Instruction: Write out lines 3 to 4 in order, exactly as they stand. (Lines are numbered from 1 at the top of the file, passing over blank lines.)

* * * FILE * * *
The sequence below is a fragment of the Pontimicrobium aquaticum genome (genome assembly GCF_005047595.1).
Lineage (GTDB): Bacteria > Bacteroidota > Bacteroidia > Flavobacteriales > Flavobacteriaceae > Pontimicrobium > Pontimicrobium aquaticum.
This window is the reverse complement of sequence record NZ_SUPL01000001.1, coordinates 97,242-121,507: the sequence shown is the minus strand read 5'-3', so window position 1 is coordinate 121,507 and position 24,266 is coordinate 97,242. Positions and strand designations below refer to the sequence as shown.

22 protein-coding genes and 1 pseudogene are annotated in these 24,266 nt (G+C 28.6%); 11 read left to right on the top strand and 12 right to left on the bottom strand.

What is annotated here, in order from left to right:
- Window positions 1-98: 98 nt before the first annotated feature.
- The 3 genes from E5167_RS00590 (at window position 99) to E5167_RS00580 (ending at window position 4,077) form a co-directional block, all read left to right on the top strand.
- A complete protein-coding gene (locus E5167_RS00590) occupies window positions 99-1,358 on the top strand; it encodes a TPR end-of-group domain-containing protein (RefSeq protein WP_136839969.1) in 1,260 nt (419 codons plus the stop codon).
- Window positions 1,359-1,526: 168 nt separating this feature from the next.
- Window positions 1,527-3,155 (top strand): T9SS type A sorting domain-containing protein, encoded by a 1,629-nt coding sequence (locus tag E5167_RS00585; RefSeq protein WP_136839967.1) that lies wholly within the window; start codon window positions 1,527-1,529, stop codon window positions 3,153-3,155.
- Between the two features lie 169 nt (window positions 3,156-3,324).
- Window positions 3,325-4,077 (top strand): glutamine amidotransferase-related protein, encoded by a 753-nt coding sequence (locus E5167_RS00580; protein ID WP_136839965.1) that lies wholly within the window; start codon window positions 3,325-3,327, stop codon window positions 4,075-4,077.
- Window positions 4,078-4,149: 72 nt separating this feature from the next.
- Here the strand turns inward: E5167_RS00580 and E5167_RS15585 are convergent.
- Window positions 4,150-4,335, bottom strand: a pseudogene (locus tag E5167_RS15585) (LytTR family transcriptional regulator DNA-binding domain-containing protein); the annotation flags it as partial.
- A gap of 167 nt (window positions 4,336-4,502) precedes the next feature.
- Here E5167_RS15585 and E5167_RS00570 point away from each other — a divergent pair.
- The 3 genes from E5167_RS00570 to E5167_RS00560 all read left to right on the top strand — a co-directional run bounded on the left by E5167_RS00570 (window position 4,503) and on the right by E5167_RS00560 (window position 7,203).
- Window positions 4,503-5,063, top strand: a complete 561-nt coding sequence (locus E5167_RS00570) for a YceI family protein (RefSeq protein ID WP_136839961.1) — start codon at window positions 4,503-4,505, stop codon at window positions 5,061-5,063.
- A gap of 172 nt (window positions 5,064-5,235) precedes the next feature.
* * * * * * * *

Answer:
This window is the reverse complement of sequence record NZ_SUPL01000001.1, coordinates 97,242-121,507: the sequence shown is the minus strand read 5'-3', so window position 1 is coordinate 121,507 and position 24,266 is coordinate 97,242. Positions and strand designations below refer to the sequence as shown.

22 protein-coding genes and 1 pseudogene are annotated in these 24,266 nt (G+C 28.6%); 11 read left to right on the top strand and 12 right to left on the bottom strand.